Also, DARPA is not really a relevant organization when it comes to space launch. Their choice is not a validation of the concept.
 

martinbayer

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Byeman said:
martinbayer said:
I doubt DARPA would have chosen an inferior concept with overweight wings and "PITA" tanks.
Phantom Express is a booster and not an orbital vehicle. And the choice of propellants was based on existing engines and not optimization.

Also, DARPA is not really a relevant organization when it comes to space launch. Their choice is not a validation of the concept.
I completely agree that as a booster it is lacking a number of systems and capabilities that would be required for a reusable orbiter, but if the flight test program works out as planned and it can demonstrate repeated one day turn-arounds with cryogenic propellants while boosting up to Mach 10, Phantom Express, which is conceived not just as a demonstrator but eventually intended to form the core of a commercial launch system, *would* validate the concept (which *is* kind of the point of a demonstrator) and, taken together with aspects of the X-37B long duration orbiter (which was also developed and built by Boeing), could well be a design point of departure for future developments towards fully reusable winged launch vehicles, irrespective of whether DARPA currently really is a relevant organization when it comes to space launch or not.
 

steelpillow

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As a matter of interest, would the Phantom Express fit underneath the Roc? Would make a spectacular three-stage launcher!
 

martinbayer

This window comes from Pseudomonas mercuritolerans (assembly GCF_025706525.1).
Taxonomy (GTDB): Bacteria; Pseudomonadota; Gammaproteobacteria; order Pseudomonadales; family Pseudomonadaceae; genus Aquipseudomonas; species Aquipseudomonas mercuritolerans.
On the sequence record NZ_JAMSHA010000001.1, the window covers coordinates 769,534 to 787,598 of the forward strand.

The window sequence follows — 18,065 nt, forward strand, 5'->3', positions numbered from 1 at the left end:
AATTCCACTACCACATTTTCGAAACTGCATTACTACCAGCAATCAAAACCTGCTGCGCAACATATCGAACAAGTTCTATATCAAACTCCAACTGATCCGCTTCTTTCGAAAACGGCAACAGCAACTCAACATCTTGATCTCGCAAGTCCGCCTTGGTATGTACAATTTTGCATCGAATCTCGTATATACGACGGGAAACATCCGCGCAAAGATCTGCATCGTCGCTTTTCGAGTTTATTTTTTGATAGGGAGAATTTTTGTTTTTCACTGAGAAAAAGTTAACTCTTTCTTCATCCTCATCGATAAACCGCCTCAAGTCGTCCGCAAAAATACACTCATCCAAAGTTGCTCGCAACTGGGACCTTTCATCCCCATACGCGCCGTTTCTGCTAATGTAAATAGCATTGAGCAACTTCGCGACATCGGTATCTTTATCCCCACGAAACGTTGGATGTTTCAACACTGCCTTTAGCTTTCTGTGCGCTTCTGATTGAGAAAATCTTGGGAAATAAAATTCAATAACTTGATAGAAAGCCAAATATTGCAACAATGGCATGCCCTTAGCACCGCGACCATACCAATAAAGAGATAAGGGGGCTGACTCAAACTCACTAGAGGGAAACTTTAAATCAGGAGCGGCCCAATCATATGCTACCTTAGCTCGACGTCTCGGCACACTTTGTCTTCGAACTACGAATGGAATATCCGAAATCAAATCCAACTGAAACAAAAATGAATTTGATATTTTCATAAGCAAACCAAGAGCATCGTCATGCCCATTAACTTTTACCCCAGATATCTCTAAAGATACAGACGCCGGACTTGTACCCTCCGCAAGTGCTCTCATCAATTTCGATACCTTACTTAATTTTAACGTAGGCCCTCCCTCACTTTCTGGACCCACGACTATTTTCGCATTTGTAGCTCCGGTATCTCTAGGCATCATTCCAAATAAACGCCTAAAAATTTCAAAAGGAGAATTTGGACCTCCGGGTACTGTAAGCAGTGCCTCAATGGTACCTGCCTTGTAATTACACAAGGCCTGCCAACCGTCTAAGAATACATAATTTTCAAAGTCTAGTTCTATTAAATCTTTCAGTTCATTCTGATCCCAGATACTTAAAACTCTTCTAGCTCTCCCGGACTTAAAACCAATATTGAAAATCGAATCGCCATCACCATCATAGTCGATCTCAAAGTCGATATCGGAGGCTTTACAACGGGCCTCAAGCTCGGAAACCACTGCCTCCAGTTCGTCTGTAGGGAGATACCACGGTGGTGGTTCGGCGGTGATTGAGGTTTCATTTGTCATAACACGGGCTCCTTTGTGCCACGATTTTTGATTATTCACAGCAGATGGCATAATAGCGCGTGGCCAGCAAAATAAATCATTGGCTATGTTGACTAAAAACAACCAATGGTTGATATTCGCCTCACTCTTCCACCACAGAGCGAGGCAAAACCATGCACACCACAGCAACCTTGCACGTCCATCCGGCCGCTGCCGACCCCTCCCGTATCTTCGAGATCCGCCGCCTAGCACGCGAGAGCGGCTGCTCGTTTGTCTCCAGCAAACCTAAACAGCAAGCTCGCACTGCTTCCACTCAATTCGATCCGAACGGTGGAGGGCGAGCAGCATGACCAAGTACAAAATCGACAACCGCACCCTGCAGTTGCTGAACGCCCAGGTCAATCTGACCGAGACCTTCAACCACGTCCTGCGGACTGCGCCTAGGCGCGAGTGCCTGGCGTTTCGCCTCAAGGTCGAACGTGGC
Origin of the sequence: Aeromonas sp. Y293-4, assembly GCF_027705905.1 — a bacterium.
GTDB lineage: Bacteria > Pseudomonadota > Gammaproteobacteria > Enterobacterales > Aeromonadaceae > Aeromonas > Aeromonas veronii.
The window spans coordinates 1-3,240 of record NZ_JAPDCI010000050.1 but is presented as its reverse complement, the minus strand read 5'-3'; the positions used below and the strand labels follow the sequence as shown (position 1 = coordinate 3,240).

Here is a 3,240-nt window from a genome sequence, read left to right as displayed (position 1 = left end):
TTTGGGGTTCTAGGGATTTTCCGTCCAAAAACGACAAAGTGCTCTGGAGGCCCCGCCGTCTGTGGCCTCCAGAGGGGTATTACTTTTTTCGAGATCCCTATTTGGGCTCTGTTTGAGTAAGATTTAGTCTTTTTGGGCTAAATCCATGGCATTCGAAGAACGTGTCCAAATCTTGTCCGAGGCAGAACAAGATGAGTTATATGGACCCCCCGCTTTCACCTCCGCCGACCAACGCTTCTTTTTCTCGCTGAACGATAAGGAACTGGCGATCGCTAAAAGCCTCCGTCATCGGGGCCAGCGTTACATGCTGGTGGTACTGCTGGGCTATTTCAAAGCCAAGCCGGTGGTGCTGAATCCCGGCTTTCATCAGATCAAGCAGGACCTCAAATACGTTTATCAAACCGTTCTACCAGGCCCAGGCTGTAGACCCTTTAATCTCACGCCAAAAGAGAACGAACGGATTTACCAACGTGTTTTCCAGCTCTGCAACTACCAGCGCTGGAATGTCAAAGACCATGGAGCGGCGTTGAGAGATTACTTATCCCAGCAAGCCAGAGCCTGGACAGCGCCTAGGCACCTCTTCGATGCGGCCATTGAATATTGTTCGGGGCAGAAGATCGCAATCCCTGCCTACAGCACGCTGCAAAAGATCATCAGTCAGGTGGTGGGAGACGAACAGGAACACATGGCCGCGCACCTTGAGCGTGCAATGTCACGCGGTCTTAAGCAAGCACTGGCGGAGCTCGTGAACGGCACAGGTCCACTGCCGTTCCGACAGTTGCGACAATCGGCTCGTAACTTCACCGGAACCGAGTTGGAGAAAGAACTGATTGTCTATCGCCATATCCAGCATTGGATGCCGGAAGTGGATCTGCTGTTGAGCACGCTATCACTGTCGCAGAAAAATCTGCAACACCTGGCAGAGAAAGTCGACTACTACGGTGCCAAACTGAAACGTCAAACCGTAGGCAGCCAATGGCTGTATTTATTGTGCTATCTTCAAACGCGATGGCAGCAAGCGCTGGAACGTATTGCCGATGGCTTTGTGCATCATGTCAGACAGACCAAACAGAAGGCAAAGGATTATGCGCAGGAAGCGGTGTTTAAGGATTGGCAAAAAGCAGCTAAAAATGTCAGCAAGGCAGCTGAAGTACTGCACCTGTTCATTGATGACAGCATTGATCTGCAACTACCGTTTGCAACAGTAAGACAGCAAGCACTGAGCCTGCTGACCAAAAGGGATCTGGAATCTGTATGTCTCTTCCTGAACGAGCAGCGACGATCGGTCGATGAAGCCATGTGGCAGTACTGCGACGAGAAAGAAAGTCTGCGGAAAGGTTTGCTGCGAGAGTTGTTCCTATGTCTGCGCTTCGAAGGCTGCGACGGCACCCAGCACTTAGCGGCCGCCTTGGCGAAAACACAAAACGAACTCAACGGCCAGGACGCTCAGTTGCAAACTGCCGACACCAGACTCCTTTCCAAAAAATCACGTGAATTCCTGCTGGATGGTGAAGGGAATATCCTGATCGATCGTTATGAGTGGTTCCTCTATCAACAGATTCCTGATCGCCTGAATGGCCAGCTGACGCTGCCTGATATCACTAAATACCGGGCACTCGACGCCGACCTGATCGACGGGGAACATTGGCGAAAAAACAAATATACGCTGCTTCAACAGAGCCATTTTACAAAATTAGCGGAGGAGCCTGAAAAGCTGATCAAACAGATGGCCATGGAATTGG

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I haven't really looked at potential compatibility, but I highly suspect a Roc/XSP combo as is would be a less than satisfactory match for example in terms of general arrangement and interfaces (with the expendable stage having to be sandwiched between Roc and Phantom Express, and with mechanical and other connections on either side to new attachment points on top of the reusable stage), loads (horizontal air launch instead of vertical ground launch), and sizing. Besides, any potential performance or cost benefits would likely be incremental at best. I'm thinking instead of a new winged orbital platform based on a scaled up Phantom Express fuselage and tank concept (and either a Phantom Express or X-37B layout of aerodynamic surfaces or, depending on what is found to be preferable, possibly some adaptation thereof) that retains cryogenic propulsion while including all additional elements needed for a payload carrying orbiter based on X-37B technologies and approaches and is sized to the full 250 metric ton Roc payload capacity, i.e. a direct equivalent replacement for the original Stratolaunch "Black Ice" spaceplane concept.
 

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For what it's worth, I wonder if Stratolaunch is looking at alternative uses, like carrying outsized cargo in some kind of attached pod or something.